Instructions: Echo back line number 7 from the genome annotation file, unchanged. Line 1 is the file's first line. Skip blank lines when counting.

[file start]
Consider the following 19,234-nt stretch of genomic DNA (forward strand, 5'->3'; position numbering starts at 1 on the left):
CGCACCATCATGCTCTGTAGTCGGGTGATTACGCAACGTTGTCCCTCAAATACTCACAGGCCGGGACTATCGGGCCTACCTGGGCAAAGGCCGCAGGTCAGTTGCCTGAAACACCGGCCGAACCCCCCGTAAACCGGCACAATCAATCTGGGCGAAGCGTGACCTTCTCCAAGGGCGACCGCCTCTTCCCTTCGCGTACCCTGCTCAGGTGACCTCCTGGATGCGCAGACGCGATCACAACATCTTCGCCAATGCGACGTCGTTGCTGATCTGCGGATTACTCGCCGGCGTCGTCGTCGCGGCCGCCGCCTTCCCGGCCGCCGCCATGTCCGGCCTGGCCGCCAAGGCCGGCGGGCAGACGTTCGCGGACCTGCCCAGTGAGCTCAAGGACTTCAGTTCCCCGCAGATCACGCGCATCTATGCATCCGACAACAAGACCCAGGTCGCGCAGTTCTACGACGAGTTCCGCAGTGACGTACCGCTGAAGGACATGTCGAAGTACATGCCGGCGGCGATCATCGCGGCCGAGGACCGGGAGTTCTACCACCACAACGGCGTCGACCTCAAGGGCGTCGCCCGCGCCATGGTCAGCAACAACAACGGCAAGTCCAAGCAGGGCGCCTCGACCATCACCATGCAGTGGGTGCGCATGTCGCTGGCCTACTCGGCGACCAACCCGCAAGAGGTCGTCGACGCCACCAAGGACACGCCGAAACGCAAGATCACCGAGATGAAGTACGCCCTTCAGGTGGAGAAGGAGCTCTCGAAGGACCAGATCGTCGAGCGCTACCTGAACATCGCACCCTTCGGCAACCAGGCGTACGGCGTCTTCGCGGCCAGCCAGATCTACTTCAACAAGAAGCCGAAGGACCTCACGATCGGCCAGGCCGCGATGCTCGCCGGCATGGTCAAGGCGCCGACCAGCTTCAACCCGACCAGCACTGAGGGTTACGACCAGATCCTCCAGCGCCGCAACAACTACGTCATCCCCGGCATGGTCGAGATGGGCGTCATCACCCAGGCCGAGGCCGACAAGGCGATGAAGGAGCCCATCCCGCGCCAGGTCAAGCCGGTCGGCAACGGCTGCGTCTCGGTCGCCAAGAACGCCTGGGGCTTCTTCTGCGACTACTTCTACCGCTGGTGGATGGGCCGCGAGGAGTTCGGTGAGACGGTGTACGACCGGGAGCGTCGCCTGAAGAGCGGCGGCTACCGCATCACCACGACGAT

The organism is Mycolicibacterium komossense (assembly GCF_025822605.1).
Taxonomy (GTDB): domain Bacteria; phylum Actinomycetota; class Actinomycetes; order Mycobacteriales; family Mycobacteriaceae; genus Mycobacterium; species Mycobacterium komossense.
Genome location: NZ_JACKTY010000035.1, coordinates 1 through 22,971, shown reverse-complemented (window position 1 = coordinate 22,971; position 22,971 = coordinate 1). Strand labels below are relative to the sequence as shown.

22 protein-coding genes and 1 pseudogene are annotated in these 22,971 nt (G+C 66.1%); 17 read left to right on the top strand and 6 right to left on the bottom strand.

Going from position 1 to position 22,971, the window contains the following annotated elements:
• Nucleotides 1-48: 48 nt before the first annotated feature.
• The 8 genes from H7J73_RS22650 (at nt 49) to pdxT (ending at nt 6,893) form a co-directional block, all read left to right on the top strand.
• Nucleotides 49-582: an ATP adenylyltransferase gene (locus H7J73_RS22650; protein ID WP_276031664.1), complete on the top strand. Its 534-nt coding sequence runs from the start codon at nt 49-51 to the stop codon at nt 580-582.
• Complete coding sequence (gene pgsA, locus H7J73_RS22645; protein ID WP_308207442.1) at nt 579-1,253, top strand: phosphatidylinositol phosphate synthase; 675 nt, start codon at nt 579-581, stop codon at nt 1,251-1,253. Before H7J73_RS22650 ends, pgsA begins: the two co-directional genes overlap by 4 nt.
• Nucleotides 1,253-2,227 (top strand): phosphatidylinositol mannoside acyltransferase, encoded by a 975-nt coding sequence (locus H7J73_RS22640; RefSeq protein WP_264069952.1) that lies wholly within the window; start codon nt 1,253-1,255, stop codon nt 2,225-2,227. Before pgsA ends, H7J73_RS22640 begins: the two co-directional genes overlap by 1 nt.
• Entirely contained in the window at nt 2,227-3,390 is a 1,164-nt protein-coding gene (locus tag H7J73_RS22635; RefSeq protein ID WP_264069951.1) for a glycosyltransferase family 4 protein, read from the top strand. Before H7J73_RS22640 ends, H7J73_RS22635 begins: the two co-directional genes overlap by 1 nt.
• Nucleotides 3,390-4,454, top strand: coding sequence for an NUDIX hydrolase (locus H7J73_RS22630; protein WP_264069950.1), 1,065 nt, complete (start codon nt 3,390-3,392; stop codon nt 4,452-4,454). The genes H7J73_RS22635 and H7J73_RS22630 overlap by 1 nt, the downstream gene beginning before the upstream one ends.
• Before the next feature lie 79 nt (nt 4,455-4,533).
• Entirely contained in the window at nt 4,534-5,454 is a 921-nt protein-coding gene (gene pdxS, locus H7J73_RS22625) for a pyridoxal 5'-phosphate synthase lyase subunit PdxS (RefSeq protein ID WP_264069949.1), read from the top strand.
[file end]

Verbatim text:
Going from position 1 to position 22,971, the window contains the following annotated elements: